Protective creams can reduce direct contact with specific physical contaminants, help retain natural lipids and moisture in the skin, and make the skin easier to clean. Some manufacturers have created products specifically formulated for the food industry: they protect hands in wet-working conditions, improve comfort and skin strength when wearing gloves, and provide an additional barrier for skin that is exposed to refrigeration environments.

Cleansers are essential to remove dirt and contaminants from the skin during the work day, especially after breaks and visits to the toilet. Antibacterial hand wash products are a good choice for hygiene sensitive food-handling environments. Foam-based products are easier to rinse than traditional liquid or lotion soaps, making them especially suitable for environments where hands are being washed frequently.

Sanitisers, meanwhile, should be used in addition to hand washing before entering locations such as food production areas, where a higher level of sanitisation is required. Sanitisers kill germs and bacteria when hands are visibly clean, but could be contaminated, and are therefore recommended after coughing, sneezing, or touching surfaces that are likely to be contaminated.

Advanced cleansers and sanitisers are now capable of killing 99.999% of transient bacteria. This rate of effectiveness is known as Log 5 reduction. Products that meet Log 5 requirements are 100 times more effective than the more common Log 3 products, which kill 99.9% of transient bacteria.

Some sanitisers have also advanced to be fully virucidal. Combining a highly effective broad spectrum biocidal efficacy with safety and user preference, they meet the highest levels of European microbiological standards.

When choosing antibacterial hand wash and sanitisers it is important to look for products whose formulas have been independently tested and assessed by experts to demonstrate that the products are non-tainting and do not influence the quality and safety of food products.

Restorative products are important too. Applied at the end of the working day, they moisturise, nourish and condition the skin, improving its strength and preventing it from becoming dry or damaged.

Why use a specialist skin care company?

Any products should always be sourced from a reputable company who offers skin care and hand hygiene advice, guidance and technical support.

A skin care specialist should provide site audits, an essential service conducted to help employers and employees understand the work place facilities, working environments, workflow, hazards and hand hygiene requirements. From this, recommendations on the right products for the right places can be made to establish best practice. Regular on-going audits ensure that the system implemented continues to be effective.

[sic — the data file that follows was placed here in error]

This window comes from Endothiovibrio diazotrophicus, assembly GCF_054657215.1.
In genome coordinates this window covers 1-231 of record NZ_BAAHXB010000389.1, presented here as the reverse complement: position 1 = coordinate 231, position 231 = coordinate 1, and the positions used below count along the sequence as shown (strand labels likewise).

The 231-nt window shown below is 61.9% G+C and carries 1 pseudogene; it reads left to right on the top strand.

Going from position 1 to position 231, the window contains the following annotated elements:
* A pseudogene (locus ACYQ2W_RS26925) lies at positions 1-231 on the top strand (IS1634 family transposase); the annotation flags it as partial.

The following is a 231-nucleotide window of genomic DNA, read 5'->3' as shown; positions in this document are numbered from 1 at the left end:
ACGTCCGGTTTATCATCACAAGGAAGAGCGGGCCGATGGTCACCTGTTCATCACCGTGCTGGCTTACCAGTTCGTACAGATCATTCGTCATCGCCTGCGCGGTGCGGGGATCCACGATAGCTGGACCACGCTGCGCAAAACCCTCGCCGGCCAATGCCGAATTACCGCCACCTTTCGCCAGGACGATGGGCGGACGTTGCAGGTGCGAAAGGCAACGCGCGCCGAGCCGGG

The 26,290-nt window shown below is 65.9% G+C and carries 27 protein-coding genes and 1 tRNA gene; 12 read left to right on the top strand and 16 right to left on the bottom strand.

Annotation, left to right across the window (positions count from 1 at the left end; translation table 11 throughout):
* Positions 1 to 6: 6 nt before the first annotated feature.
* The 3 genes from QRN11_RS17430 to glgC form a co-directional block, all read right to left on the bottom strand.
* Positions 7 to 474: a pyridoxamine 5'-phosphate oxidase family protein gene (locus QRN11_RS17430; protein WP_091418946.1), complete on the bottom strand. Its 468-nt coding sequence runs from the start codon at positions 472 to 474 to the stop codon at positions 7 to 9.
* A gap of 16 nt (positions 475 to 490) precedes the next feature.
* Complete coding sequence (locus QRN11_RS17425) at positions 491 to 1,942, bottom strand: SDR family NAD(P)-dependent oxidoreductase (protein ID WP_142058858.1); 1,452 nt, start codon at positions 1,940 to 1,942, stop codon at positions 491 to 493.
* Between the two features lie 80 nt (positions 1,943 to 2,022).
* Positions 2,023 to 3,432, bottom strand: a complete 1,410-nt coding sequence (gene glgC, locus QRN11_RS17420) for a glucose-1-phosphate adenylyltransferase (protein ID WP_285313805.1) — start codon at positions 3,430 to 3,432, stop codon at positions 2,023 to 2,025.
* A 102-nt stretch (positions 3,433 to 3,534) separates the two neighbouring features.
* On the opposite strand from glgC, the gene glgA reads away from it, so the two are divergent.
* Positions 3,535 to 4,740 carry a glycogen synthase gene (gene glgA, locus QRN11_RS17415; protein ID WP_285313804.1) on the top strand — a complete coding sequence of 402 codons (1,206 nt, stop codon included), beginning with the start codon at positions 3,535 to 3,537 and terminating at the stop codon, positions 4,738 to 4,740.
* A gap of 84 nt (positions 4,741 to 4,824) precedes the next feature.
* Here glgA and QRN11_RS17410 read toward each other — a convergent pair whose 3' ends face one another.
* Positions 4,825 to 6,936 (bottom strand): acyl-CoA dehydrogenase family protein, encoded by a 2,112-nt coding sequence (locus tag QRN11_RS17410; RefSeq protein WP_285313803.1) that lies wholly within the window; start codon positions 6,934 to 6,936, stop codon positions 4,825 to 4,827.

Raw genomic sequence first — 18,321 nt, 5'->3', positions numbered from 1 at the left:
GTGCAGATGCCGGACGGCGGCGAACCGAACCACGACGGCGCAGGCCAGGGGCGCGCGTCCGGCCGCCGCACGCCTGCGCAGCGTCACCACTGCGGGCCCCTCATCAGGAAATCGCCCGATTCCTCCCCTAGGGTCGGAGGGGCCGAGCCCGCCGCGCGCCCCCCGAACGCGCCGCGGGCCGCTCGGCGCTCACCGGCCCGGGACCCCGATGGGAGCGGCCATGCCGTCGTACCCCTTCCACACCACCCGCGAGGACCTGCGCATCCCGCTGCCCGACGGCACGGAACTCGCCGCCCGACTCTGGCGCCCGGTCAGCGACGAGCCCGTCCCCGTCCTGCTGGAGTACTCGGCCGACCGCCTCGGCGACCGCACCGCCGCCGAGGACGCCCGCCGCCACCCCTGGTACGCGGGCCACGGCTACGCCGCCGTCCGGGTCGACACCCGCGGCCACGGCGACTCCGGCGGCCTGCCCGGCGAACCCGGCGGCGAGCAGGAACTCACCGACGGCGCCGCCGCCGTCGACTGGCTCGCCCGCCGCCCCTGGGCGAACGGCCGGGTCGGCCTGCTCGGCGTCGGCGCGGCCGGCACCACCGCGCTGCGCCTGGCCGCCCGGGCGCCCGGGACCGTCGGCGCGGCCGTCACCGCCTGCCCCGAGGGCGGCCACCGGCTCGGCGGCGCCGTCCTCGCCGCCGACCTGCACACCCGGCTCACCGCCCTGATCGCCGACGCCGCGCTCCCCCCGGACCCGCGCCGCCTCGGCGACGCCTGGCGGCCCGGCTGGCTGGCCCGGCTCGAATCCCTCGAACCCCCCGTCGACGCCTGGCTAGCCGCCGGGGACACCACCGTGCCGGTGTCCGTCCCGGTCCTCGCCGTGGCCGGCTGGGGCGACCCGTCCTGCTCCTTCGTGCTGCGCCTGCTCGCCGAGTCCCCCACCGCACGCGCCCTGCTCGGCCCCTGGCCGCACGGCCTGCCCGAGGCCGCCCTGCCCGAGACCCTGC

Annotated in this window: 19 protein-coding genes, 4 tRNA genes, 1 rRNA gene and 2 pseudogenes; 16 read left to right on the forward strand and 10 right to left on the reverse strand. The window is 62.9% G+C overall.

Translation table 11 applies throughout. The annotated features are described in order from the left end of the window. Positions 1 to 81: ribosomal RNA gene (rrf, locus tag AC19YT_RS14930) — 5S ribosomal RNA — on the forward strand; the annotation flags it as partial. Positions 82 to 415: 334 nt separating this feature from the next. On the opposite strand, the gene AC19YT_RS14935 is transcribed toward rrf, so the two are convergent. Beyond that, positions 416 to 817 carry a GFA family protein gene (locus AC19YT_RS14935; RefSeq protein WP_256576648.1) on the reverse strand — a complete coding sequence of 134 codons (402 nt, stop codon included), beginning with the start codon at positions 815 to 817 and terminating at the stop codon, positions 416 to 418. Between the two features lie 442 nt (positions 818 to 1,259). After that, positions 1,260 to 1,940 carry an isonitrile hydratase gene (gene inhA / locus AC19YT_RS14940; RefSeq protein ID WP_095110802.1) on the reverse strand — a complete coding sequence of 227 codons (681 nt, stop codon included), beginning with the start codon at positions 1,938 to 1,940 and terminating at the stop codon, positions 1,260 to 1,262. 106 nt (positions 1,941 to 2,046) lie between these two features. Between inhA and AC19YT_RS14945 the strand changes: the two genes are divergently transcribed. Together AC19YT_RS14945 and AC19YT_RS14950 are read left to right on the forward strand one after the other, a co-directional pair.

The installation of specifically designed dispensers for use with hygienically-sealed cartridge cleansers, sanitisers, and creams is strongly advised. Such systems provide the most hygienic skin care, by reducing to a minimum the risk of cross-infection that can occur if a number of people extract the product from open “bulk fill” dispensers.

Companies should also look for BioCote marked dispensers. BioCote is a market leading antimicrobial technology that is proven to effectively reduce bacteria, mould and fungi on the surface of the equipment. The presence of BioCote’s logo on dispensers reassures employees and customers that excellence in hand hygiene procedures is of paramount importance.

Training is key to compliance

For a skin care programme to be effective, education is crucial. Skin care experts can provide training programmes and materials such as videos, leaflets, brochures, and posters. They can also provide information boards and Skin Hygiene Centres – made from a special material which does not harbour microbes. Staff meetings are a good way to keep skin care on everyone’s mind on a day-to-day basis.

By implementing a fully integrated skin care system, food manufacturers can do more than comply with food hygiene restrictions: if they take a “hands on” rather than a reactive approach, they can address the threat of cross-contamination and hazards to the skin of employees jointly – making sure food remains safe, and hands healthy.

ENDS

 

[1] Food Standards Agency (FSA)

[2] https://www.food.gov.uk/science/microbiology/campylobacterevidenceprogramme

[3] FSA

[4] NHS Direct

[5] Food Standard Agency (FSA)